Despite an almost total lack of theatrical support for this film (thanks to the Weinstein Co. acquiring it and continually shelving it), Magnolia has seen fit to give us a supplemental package that is essential for a film such as this. There are two audio commentaries (one of which is VERY intriguing), deleted scenes, featurettes, and numerous interviews with the filmmakers as well as the real life people who were close to both Robert Durst and his wife, Kathie Durst.

The first audio commentary is with director/producer Andrew Jarecki, co-writer/co-producer Marcus Hinchey and co-writer/producer Marc Smerling. This is the more technical of the two tracks, but it’s highly informative if you want to know more about the case. Each of these people has spent hours with the actual persons portrayed here, as well as having done in-depth research into the case itself. If you want to have some of the blanks in the film filled out, or gain a greater understanding of the crime, listen to this track.

The second audio commentary is with director/producer Andrew Jarecki and… Robert Durst? Surprisingly, yes, you’re reading that right. Robert Durst, the man this film is about, the man who many feel is responsible for the disappearance of his wife and other related crimes, sits down with the film’s director to discuss his life as it’s shown here. Don’t expect any major skeletons to come bursting out of the closet – he doesn’t confirm anything regarding Kathie’s vanishing act – but how crazy/awesome is the mere fact he’s participating here? I can’t think of a single commentary track that should entice people into hearing it more than this one.

A handful of deleted scenes (480p) are included for the following:

- “Doing the Dishes” runs for 1 minute and 9 seconds, Kathie tells her mom that David has asked to marry her.
- “Hospital Scene” runs for 45 seconds, a brief scene of Kathie working.
- “Polaroids” runs for 2 minutes and 27 seconds, Kathie finds weird photos David has been taking, and they come with an even more bizarre explanation.
- “Social Services” runs for 43 seconds, David applies for food stamps.

“All Good Things: Truth in Fiction” (480p) is a featurette that runs for 26 minutes and 7 seconds. This is largely a discussion about the film versus the reality of the situation. Some of the interview footage here has been repurposed from the extended interview with director Andrew Jarecki. It’s interesting if you want a quick overview of the events that transpire.

“Back in Time: Researching the Original Story” (1080i) is a featurette that runs for 22 minutes and 48 seconds. Much more interesting, and far too short, is this piece which features interviews with nearly a dozen people who are closely related to the case. Police officers, family members, attorneys, and close friends are all interviewed to give their opinion about the people portrayed in the film and to discuss what they were like in real life. Some great insight is given here, and since the filmmakers have stated they shot “hundreds of hours of footage” with these subjects, I wish it had been cobbled into something at least twice as long.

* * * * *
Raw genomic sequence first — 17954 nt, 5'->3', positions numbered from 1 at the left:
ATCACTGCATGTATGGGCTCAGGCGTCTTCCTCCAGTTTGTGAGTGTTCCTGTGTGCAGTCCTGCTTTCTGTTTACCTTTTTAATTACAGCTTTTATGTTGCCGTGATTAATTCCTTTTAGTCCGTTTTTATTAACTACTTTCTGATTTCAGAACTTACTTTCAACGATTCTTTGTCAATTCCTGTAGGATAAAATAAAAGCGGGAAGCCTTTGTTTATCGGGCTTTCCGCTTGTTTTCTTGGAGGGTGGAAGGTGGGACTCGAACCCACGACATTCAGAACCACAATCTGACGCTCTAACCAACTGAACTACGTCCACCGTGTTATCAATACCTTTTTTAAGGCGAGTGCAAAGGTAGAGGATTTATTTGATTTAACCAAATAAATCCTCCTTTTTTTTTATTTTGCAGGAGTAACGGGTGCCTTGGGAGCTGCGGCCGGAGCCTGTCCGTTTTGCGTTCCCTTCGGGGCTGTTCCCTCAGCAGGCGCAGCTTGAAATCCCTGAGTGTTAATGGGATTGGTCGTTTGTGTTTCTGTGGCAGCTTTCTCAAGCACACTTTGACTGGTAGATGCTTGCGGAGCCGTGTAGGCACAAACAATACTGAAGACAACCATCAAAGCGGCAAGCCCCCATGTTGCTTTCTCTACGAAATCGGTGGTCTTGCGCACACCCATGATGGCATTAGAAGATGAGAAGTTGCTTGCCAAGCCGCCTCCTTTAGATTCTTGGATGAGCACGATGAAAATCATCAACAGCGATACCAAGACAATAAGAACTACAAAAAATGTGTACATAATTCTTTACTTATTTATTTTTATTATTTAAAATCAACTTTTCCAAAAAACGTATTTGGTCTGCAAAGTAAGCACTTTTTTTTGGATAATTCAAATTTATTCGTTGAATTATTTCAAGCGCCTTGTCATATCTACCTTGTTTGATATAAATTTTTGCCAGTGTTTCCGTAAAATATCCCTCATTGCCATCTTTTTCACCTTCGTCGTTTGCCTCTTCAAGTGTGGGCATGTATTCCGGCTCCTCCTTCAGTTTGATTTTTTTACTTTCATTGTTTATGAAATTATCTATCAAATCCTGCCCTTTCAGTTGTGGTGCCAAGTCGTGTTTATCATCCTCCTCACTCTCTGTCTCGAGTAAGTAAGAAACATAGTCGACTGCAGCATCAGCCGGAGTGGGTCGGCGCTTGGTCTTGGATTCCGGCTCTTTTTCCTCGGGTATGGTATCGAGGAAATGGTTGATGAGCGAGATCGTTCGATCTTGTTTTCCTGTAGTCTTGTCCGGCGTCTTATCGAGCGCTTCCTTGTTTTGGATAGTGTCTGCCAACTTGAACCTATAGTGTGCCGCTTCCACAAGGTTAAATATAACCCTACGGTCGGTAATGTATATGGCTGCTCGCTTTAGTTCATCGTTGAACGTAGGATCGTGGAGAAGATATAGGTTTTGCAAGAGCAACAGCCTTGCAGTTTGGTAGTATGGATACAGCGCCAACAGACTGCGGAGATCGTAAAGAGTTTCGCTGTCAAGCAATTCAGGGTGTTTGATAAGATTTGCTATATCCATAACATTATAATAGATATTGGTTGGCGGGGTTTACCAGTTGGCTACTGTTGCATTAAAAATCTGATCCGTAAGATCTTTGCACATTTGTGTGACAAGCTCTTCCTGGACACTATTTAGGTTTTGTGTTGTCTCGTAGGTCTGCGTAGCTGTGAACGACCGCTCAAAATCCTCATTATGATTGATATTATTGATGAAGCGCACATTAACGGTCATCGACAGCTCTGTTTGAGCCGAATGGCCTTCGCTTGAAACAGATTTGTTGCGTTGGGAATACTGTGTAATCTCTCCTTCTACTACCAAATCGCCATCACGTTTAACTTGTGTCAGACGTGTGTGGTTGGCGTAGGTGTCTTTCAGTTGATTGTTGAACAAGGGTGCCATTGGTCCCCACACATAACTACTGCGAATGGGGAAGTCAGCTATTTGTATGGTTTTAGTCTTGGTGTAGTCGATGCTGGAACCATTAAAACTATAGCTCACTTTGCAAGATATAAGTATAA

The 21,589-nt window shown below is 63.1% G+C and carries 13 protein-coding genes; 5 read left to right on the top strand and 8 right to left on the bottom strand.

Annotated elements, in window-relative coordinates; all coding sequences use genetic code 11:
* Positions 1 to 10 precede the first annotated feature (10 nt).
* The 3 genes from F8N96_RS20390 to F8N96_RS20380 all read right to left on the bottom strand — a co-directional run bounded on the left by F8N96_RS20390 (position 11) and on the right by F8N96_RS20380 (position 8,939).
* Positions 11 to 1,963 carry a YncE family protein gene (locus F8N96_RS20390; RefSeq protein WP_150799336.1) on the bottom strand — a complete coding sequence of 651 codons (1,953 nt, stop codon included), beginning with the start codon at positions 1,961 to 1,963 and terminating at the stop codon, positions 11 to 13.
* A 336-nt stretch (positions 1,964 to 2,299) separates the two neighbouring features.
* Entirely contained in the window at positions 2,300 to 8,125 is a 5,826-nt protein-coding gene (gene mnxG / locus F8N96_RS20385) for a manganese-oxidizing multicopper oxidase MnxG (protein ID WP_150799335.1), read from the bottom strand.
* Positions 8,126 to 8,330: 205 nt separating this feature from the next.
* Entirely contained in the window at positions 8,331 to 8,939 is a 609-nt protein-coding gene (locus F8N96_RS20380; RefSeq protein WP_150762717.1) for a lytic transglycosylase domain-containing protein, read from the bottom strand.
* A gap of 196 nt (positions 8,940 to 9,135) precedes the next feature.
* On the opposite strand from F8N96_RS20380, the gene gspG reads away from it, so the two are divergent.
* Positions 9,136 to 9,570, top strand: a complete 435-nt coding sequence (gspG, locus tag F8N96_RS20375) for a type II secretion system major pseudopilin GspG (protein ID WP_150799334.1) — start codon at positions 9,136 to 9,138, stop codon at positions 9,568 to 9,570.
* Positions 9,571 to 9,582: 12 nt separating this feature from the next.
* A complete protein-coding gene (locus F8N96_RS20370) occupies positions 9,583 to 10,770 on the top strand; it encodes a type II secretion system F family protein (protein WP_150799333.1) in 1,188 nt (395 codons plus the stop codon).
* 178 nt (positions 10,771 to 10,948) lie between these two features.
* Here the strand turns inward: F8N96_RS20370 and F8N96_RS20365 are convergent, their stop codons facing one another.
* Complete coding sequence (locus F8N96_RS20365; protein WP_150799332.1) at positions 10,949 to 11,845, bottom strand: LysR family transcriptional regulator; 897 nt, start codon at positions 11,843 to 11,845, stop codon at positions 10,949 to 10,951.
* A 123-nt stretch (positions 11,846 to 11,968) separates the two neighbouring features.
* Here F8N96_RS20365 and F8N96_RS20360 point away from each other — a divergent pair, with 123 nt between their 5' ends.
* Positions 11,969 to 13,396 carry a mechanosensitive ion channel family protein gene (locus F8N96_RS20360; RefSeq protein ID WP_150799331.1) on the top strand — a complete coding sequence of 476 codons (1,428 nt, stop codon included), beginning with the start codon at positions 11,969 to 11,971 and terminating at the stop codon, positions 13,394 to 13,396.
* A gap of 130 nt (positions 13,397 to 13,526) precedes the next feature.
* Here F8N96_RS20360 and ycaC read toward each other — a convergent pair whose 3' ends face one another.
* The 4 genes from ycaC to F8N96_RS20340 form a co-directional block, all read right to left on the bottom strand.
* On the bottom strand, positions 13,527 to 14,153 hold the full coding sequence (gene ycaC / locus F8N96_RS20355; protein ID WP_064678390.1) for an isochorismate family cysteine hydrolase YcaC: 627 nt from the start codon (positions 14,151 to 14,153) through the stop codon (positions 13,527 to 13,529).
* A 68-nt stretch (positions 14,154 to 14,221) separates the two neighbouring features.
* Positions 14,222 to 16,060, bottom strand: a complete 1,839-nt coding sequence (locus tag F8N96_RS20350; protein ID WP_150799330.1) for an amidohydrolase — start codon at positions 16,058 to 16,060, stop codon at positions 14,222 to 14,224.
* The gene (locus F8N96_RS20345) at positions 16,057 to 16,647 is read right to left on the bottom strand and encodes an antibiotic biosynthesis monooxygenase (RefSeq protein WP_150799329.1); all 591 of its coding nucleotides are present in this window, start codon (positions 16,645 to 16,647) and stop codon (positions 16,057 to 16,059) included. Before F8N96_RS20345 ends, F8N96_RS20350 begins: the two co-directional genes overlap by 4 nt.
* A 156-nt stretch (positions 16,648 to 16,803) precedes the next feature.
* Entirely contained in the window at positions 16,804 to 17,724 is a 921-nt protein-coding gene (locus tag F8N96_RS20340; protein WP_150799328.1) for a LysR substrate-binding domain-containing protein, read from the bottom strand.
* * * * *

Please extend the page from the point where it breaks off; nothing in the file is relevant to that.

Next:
“Wrinkles in Time: Ryan Ages” (720p) is a featurette that runs for 1 minute and 45 seconds. This is just sped-up footage of Gosling being made into an elderly David Marks.

“Beneath the Surface of All Good Things” (1080i) is an interview featurette that runs for 58 minutes and 22 seconds. Director/producer Andrew Jarecki sits down for a very lengthy interview, which is broken up into chapters, to discuss every about making this film. It starts off with his extensive research & development and moves forward through all the facets of production. It can help one to appreciate the film more when you have a greater understanding of just how much leg work went into making sure this movie was written as accurately as possible.

Bonus trailers (1080p) are included for the following Magnolia releases:

- “Vanishing on 7th Street” runs for 2 minutes and 31 seconds.
- “Black Death” runs for 1 minute and 57 seconds.
- “Monsters” runs for 1 minute and 45 seconds.
- “Four Lions” runs for 2 minutes and 15 seconds.
- “HDNet promo” runs for 1 minute and 2 seconds.

The disc is enabled with the bookmarks feature, as well as being BD-Live enabled.


The 50GB single disc comes housed in an amaray keep case with cover art that doesn’t quite convey the sinister tone of the film.


Fans of true crime dramas should eat this one up. Gosling and Dunst are both on top of their game here, doing a wonderful job of bringing these two very different people to life on the screen. The film tries to provide enough clues for viewers to determine their thoughts on what really happened, but in the end only one person really knows. If that isn’t enough, the bonus features are incredibly interesting; shedding light on some areas the film didn’t have time to cover. It’s a shame this went unnoticed when released because it’s a great example of seeing how a man can devolve into something that barely resembles what he once was.

The Film: B+ Video: B Audio: B+ Extras: A Overall: B+